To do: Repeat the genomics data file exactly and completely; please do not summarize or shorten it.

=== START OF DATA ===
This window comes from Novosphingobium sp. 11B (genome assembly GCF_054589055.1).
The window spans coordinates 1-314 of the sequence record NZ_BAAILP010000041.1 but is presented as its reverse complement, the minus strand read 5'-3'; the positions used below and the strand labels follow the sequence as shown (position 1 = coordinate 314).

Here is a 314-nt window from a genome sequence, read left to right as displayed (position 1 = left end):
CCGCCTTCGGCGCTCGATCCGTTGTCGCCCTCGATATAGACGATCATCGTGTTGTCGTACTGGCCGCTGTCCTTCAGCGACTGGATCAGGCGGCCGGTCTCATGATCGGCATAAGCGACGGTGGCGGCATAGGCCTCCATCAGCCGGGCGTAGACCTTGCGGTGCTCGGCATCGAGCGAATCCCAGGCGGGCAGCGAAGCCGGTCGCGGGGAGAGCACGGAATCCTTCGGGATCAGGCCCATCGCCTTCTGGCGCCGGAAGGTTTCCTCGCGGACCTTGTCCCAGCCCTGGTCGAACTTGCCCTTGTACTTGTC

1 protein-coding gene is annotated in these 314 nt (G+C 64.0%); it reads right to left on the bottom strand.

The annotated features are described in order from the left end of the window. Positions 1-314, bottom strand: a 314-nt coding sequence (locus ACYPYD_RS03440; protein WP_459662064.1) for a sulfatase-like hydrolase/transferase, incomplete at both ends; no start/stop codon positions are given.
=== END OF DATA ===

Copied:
This window comes from Novosphingobium sp. 11B (genome assembly GCF_054589055.1).
The window spans coordinates 1-314 of the sequence record NZ_BAAILP010000041.1 but is presented as its reverse complement, the minus strand read 5'-3'; the positions used below and the strand labels follow the sequence as shown (position 1 = coordinate 314).

Here is a 314-nt window from a genome sequence, read left to right as displayed (position 1 = left end):
CCGCCTTCGGCGCTCGATCCGTTGTCGCCCTCGATATAGACGATCATCGTGTTGTCGTACTGGCCGCTGTCCTTCAGCGACTGGATCAGGCGGCCGGTCTCATGATCGGCATAAGCGACGGTGGCGGCATAGGCCTCCATCAGCCGGGCGTAGACCTTGCGGTGCTCGGCATCGAGCGAATCCCAGGCGGGCAGCGAAGCCGGTCGCGGGGAGAGCACGGAATCCTTCGGGATCAGGCCCATCGCCTTCTGGCGCCGGAAGGTTTCCTCGCGGACCTTGTCCCAGCCCTGGTCGAACTTGCCCTTGTACTTGTC

1 protein-coding gene is annotated in these 314 nt (G+C 64.0%); it reads right to left on the bottom strand.

The annotated features are described in order from the left end of the window. Positions 1-314, bottom strand: a 314-nt coding sequence (locus ACYPYD_RS03440; protein WP_459662064.1) for a sulfatase-like hydrolase/transferase, incomplete at both ends; no start/stop codon positions are given.